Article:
As a philosophy major, I read many texts that were written in the past — some long ago. Of course, I came upon Marx and then what was called Marxism (though Marx wouldn’t have applied this term to himself). Then, came the 20th century versions of “Marxism,” some of which laid the groundwork of what some ‘spherians have bitterly described as “cultural Marxism.” I don’t disagree with their diatribes, but I do get rankled now and again when they want to tar Marxists with a wide brush. They always sound to me like they’re quite ignorant of some offshoots and smaller branches of the field.
Read the following quote and tell me how applicable this is to today:
Culture is a paradoxical commodity. So completely is it subject to the law of exchange that it is no longer exchanged; it is so blindly consumed in use that it can no longer be used. Therefore it amalgamates with advertising. The more meaningless the latter seems to be under a monopoly, the more omnipotent it becomes. The motives are markedly economic. One could certainly live without the culture industry, therefore it necessarily creates too much satiation and apathy. In itself, it has few resources itself to correct this. Advertising is its elixir of life. But as its product never fails to reduce to a mere promise the enjoyment which it promises as a commodity, it eventually coincides with publicity, which it needs because it cannot be enjoyed. In a competitive society, advertising performed the social service of informing the buyer about the market; it made choice easier and helped the unknown but more efficient supplier to dispose of his goods. Far from costing time, it saved it. Today, when the free market is coming to an end, those who control the system are entrenching themselves in it. It strengthens the firm bond between the consumers and the big combines.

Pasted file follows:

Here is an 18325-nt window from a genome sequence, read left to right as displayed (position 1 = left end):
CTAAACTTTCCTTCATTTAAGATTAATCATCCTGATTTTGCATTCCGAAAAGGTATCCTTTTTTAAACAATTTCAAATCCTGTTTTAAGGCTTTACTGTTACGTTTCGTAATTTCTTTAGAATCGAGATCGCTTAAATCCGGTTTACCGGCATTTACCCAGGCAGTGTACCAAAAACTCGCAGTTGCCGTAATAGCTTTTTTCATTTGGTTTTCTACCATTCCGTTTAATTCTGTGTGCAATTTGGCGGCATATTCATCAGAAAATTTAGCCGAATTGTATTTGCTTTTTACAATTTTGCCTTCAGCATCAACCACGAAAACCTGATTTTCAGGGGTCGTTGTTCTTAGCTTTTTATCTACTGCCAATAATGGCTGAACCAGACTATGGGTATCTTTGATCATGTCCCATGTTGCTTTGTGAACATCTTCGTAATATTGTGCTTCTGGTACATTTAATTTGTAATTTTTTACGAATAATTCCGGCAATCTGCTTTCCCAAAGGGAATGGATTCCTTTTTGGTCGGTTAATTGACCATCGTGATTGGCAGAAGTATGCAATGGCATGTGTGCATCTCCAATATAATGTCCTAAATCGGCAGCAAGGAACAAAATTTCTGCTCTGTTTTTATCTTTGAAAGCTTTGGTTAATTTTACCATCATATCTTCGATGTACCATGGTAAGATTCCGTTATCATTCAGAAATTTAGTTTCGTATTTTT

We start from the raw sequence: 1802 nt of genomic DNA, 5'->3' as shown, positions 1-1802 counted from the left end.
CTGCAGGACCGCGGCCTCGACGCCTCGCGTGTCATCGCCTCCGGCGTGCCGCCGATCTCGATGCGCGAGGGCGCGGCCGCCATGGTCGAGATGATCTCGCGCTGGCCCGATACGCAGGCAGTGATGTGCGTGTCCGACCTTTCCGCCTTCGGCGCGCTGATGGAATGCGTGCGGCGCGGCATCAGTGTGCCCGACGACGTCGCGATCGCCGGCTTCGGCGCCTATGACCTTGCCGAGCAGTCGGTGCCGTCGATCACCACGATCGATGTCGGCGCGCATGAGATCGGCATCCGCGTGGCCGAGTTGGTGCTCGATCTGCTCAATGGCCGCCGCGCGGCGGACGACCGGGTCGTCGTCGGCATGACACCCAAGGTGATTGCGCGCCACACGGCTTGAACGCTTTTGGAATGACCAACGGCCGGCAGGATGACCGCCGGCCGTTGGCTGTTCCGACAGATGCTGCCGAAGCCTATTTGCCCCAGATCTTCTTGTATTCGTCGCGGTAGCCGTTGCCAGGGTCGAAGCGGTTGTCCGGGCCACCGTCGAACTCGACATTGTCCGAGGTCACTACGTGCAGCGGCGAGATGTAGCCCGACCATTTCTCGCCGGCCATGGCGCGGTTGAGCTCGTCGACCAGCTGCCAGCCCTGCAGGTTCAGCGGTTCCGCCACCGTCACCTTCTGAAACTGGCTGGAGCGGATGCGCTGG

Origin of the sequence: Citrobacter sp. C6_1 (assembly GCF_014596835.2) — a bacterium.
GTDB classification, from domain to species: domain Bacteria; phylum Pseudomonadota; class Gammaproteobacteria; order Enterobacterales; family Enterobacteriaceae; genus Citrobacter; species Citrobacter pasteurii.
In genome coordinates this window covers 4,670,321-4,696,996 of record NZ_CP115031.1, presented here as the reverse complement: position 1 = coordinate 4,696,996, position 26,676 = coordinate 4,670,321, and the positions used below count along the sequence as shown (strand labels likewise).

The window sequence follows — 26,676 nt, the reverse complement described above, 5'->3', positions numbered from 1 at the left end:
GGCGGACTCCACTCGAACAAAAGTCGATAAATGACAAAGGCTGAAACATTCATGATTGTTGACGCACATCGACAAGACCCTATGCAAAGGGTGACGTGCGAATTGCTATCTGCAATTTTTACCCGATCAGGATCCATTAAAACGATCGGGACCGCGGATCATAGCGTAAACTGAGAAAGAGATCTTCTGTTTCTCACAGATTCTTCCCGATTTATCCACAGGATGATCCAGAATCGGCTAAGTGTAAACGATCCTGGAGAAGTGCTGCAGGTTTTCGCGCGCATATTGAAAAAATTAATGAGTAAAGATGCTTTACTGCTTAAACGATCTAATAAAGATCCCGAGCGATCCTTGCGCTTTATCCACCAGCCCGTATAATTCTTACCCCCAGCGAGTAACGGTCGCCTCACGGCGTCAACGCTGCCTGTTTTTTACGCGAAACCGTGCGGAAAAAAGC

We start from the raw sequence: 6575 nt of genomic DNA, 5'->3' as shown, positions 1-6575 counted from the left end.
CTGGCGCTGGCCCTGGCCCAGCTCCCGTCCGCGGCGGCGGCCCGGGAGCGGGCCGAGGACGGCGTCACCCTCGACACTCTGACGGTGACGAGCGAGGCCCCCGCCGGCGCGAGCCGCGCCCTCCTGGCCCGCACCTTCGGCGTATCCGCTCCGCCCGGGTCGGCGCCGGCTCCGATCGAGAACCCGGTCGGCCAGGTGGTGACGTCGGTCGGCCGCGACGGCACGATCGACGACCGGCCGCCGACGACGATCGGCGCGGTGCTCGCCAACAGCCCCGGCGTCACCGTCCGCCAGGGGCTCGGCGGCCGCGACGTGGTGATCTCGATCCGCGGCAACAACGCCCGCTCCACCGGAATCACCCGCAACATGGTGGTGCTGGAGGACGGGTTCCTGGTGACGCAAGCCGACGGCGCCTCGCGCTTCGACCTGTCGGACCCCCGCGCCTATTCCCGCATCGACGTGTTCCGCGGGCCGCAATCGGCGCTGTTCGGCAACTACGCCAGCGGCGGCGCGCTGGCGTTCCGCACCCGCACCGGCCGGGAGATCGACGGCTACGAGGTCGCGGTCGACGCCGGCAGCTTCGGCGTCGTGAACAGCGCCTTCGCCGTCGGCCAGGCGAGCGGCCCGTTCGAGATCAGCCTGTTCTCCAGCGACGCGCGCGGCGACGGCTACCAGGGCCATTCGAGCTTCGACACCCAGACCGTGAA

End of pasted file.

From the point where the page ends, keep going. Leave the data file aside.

Only those who can pay the exorbitant rates charged by the advertising agencies, chief of which are the radio networks themselves; that is, only those who are already in a position to do so, or are co-opted by the decision of the banks and industrial capital, can enter the pseudo-market as sellers. The costs of advertising, which finally flow back into the pockets of the combines, make it unnecessary to defeat unwelcome outsiders by laborious competition. They guarantee that power will remain in the same hands — not unlike those economic decisions by which the establishment and running of undertakings is controlled in a totalitarian state. Advertising today is a negative principle, a blocking device: everything that does not bear its stamp is economically suspect. Universal publicity is in no way necessary for people to get to know the kinds of goods — whose supply is restricted anyway. It helps sales only indirectly. For a particular firm, to phase out a current advertising practice constitutes a loss of prestige, and a breach of the discipline imposed by the influential clique on its members. In wartime, goods which are unobtainable are still advertised, merely to keep industrial power in view. Subsidizing ideological media is more important than the repetition of the name.
The quote is from the book Dialectic of Enlightenment, by Max Horkheimer and Theodor Adorno, two of the founders of the Frankfurt School in pre- and post-war Germany. During World War II, both spent some time here in the US in California, where they witnessed the rise of the “culture industry” and mass-market advertising. Their words are prescient and very applicable today, though you can replace the radio with the Net and the ever-encroaching efforts to commercialize it further. (Fortunately, there’s no mass government control — yet.)
The book is well worth a read, but will require patience since the language is a bit of a slog and the material might presuppose a lot.